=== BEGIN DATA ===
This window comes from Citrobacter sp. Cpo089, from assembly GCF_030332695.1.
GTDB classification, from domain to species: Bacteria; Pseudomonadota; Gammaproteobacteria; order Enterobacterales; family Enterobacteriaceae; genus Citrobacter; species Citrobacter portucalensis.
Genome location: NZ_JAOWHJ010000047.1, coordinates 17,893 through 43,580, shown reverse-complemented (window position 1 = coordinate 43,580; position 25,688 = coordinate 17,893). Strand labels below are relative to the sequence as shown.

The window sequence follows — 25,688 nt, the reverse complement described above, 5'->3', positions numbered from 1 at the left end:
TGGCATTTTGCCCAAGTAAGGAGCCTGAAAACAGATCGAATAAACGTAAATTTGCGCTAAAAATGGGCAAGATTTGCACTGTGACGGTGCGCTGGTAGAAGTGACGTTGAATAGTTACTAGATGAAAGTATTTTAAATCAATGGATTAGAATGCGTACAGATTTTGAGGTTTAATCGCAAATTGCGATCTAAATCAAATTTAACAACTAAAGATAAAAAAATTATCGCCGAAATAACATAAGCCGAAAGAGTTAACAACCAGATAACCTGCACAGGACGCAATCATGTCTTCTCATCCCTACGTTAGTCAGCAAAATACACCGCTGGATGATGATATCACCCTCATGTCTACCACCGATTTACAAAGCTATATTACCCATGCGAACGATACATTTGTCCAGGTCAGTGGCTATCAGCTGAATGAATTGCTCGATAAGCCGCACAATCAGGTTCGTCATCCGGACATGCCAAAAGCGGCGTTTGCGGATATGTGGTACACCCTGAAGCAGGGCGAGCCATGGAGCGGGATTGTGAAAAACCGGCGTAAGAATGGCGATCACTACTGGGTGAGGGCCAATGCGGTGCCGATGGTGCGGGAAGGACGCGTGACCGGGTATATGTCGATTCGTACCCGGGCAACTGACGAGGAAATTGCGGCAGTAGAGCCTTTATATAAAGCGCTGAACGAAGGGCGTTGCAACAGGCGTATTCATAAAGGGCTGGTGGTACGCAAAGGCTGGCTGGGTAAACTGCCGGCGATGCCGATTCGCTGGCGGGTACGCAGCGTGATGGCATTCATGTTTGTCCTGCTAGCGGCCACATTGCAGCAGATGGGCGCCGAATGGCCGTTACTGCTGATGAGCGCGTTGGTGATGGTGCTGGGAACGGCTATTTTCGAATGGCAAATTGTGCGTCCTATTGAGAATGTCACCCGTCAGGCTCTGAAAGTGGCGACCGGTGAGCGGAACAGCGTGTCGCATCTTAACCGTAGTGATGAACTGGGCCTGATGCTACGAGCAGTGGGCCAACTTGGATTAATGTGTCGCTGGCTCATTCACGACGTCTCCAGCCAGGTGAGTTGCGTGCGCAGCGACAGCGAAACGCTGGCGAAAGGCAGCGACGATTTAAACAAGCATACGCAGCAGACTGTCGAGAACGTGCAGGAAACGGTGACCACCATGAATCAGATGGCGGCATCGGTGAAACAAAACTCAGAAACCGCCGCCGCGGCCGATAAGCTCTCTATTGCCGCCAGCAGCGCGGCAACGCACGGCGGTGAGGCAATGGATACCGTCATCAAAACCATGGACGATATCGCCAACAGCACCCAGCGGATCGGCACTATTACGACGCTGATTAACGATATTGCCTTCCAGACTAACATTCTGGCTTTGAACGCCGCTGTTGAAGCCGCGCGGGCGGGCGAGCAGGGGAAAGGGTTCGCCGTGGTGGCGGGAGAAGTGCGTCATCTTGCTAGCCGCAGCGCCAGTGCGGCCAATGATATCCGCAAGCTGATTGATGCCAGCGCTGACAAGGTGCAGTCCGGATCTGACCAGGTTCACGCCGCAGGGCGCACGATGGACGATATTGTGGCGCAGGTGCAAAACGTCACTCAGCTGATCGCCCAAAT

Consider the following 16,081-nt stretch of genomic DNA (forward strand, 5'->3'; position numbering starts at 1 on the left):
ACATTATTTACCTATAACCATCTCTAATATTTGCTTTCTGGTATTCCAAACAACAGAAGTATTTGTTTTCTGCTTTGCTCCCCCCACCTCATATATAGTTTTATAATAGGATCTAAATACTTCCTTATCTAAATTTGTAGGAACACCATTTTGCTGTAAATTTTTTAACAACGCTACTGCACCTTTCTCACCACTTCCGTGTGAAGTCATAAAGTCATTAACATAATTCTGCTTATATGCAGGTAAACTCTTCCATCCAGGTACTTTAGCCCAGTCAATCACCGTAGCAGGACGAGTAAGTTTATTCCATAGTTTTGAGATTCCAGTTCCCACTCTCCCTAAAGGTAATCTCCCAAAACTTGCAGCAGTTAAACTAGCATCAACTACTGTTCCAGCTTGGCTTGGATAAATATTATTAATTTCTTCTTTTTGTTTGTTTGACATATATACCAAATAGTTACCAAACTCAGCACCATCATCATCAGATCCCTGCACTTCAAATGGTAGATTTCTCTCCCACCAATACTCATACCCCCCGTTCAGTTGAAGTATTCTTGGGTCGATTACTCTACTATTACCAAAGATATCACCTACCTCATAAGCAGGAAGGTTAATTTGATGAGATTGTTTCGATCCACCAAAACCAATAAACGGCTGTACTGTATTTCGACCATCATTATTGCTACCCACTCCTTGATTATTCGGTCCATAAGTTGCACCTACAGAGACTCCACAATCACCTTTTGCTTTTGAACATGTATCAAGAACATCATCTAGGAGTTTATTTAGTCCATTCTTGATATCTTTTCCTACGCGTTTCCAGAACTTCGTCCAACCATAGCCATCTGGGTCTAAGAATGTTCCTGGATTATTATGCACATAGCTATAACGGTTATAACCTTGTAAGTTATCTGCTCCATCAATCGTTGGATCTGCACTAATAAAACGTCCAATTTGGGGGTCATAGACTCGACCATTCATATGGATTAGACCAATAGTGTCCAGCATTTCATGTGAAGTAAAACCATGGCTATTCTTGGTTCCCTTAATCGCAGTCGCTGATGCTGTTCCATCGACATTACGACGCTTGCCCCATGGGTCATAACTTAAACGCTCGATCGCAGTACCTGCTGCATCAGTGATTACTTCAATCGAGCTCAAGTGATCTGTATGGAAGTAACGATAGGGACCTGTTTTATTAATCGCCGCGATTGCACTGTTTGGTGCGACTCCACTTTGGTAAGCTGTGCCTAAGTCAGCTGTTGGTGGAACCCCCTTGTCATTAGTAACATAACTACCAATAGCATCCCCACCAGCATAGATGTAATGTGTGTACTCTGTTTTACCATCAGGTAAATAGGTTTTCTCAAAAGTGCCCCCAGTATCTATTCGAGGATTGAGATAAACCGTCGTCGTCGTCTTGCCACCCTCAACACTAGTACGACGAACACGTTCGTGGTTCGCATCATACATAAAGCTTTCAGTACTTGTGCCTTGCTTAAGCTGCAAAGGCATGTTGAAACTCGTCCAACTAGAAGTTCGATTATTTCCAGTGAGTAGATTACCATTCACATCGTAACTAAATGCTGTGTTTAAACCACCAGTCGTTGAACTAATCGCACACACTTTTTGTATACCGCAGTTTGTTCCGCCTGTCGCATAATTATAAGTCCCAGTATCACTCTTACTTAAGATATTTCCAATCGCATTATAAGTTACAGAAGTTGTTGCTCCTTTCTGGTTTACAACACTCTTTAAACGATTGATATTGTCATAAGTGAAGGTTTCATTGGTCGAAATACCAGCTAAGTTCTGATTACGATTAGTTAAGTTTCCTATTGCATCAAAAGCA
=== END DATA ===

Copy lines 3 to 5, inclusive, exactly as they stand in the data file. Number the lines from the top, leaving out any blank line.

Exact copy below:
Genome location: NZ_JAOWHJ010000047.1, coordinates 17,893 through 43,580, shown reverse-complemented (window position 1 = coordinate 43,580; position 25,688 = coordinate 17,893). Strand labels below are relative to the sequence as shown.

The window sequence follows — 25,688 nt, the reverse complement described above, 5'->3', positions numbered from 1 at the left end:
TGGCATTTTGCCCAAGTAAGGAGCCTGAAAACAGATCGAATAAACGTAAATTTGCGCTAAAAATGGGCAAGATTTGCACTGTGACGGTGCGCTGGTAGAAGTGACGTTGAATAGTTACTAGATGAAAGTATTTTAAATCAATGGATTAGAATGCGTACAGATTTTGAGGTTTAATCGCAAATTGCGATCTAAATCAAATTTAACAACTAAAGATAAAAAAATTATCGCCGAAATAACATAAGCCGAAAGAGTTAACAACCAGATAACCTGCACAGGACGCAATCATGTCTTCTCATCCCTACGTTAGTCAGCAAAATACACCGCTGGATGATGATATCACCCTCATGTCTACCACCGATTTACAAAGCTATATTACCCATGCGAACGATACATTTGTCCAGGTCAGTGGCTATCAGCTGAATGAATTGCTCGATAAGCCGCACAATCAGGTTCGTCATCCGGACATGCCAAAAGCGGCGTTTGCGGATATGTGGTACACCCTGAAGCAGGGCGAGCCATGGAGCGGGATTGTGAAAAACCGGCGTAAGAATGGCGATCACTACTGGGTGAGGGCCAATGCGGTGCCGATGGTGCGGGAAGGACGCGTGACCGGGTATATGTCGATTCGTACCCGGGCAACTGACGAGGAAATTGCGGCAGTAGAGCCTTTATATAAAGCGCTGAACGAAGGGCGTTGCAACAGGCGTATTCATAAAGGGCTGGTGGTACGCAAAGGCTGGCTGGGTAAACTGCCGGCGATGCCGATTCGCTGGCGGGTACGCAGCGTGATGGCATTCATGTTTGTCCTGCTAGCGGCCACATTGCAGCAGATGGGCGCCGAATGGCCGTTACTGCTGATGAGCGCGTTGGTGATGGTGCTGGGAACGGCTATTTTCGAATGGCAAATTGTGCGTCCTATTGAGAATGTCACCCGTCAGGCTCTGAAAGTGGCGACCGGTGAGCGGAACAGCGTGTCGCATCTTAACCGTAGTGATGAACTGGGCCTGATGCTACGAGCAGTGGGCCAACTTGGATTAATGTGTCGCTGGCTCATTCACGACGTCTCCAGCCAGGTGAGTTGCGTGCGCAGCGACAGCGAAACGCTGGCGAAAGGCAGCGACGATTTAAACAAGCATACGCAGCAGACTGTCGAGAACGTGCAGGAAACGGTGACCACCATGAATCAGATGGCGGCATCGGTGAAACAAAACTCAGAAACCGCCGCCGCGGCCGATAAGCTCTCTATTGCCGCCAGCAGCGCGGCAACGCACGGCGGTGAGGCAATGGATACCGTCATCAAAACCATGGACGATATCGCCAACAGCACCCAGCGGATCGGCACTATTACGACGCTGATTAACGATATTGCCTTCCAGACTAACATTCTGGCTTTGAACGCCGCTGTTGAAGCCGCGCGGGCGGGCGAGCAGGGGAAAGGGTTCGCCGTGGTGGCGGGAGAAGTGCGTCATCTTGCTAGCCGCAGCGCCAGTGCGGCCAATGATATCCGCAAGCTGATTGATGCCAGCGCTGACAAGGTGCAGTCCGGATCTGACCAGGTTCACGCCGCAGGGCGCACGATGGACGATATTGTGGCGCAGGTGCAAAACGTCACTCAGCTGATCGCCCAAAT